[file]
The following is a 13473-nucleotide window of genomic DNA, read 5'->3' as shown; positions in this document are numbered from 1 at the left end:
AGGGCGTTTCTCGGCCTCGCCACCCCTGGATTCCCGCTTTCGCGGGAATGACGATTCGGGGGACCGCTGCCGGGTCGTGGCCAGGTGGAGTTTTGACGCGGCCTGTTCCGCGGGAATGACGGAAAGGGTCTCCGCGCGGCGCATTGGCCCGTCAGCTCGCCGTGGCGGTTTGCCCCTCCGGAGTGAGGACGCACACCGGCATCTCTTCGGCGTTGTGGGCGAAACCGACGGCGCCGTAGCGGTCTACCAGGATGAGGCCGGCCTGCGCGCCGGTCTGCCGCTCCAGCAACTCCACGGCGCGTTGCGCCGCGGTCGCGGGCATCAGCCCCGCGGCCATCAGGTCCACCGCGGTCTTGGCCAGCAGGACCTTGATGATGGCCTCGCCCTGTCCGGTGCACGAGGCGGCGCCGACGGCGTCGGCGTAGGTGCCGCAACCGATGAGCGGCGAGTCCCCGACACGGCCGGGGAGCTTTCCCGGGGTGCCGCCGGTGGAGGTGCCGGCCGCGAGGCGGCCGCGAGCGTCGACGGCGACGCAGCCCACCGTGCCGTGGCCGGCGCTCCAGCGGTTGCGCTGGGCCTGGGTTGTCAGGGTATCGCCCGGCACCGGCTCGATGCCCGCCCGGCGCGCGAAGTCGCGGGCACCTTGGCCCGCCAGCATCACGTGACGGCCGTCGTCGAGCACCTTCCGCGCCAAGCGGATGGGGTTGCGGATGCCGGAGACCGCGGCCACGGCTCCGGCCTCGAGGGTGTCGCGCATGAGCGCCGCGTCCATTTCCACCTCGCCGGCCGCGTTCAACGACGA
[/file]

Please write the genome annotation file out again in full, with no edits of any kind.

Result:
The following is a 13473-nucleotide window of genomic DNA, read 5'->3' as shown; positions in this document are numbered from 1 at the left end:
AGGGCGTTTCTCGGCCTCGCCACCCCTGGATTCCCGCTTTCGCGGGAATGACGATTCGGGGGACCGCTGCCGGGTCGTGGCCAGGTGGAGTTTTGACGCGGCCTGTTCCGCGGGAATGACGGAAAGGGTCTCCGCGCGGCGCATTGGCCCGTCAGCTCGCCGTGGCGGTTTGCCCCTCCGGAGTGAGGACGCACACCGGCATCTCTTCGGCGTTGTGGGCGAAACCGACGGCGCCGTAGCGGTCTACCAGGATGAGGCCGGCCTGCGCGCCGGTCTGCCGCTCCAGCAACTCCACGGCGCGTTGCGCCGCGGTCGCGGGCATCAGCCCCGCGGCCATCAGGTCCACCGCGGTCTTGGCCAGCAGGACCTTGATGATGGCCTCGCCCTGTCCGGTGCACGAGGCGGCGCCGACGGCGTCGGCGTAGGTGCCGCAACCGATGAGCGGCGAGTCCCCGACACGGCCGGGGAGCTTTCCCGGGGTGCCGCCGGTGGAGGTGCCGGCCGCGAGGCGGCCGCGAGCGTCGACGGCGACGCAGCCCACCGTGCCGTGGCCGGCGCTCCAGCGGTTGCGCTGGGCCTGGGTTGTCAGGGTATCGCCCGGCACCGGCTCGATGCCCGCCCGGCGCGCGAAGTCGCGGGCACCTTGGCCCGCCAGCATCACGTGACGGCCGTCGTCGAGCACCTTCCGCGCCAAGCGGATGGGGTTGCGGATGCCGGAGACCGCGGCCACGGCTCCGGCCTCGAGGGTGTCGCGCATGAGCGCCGCGTCCATTTCCACCTCGCCGGCCGCGTTCAACGACGA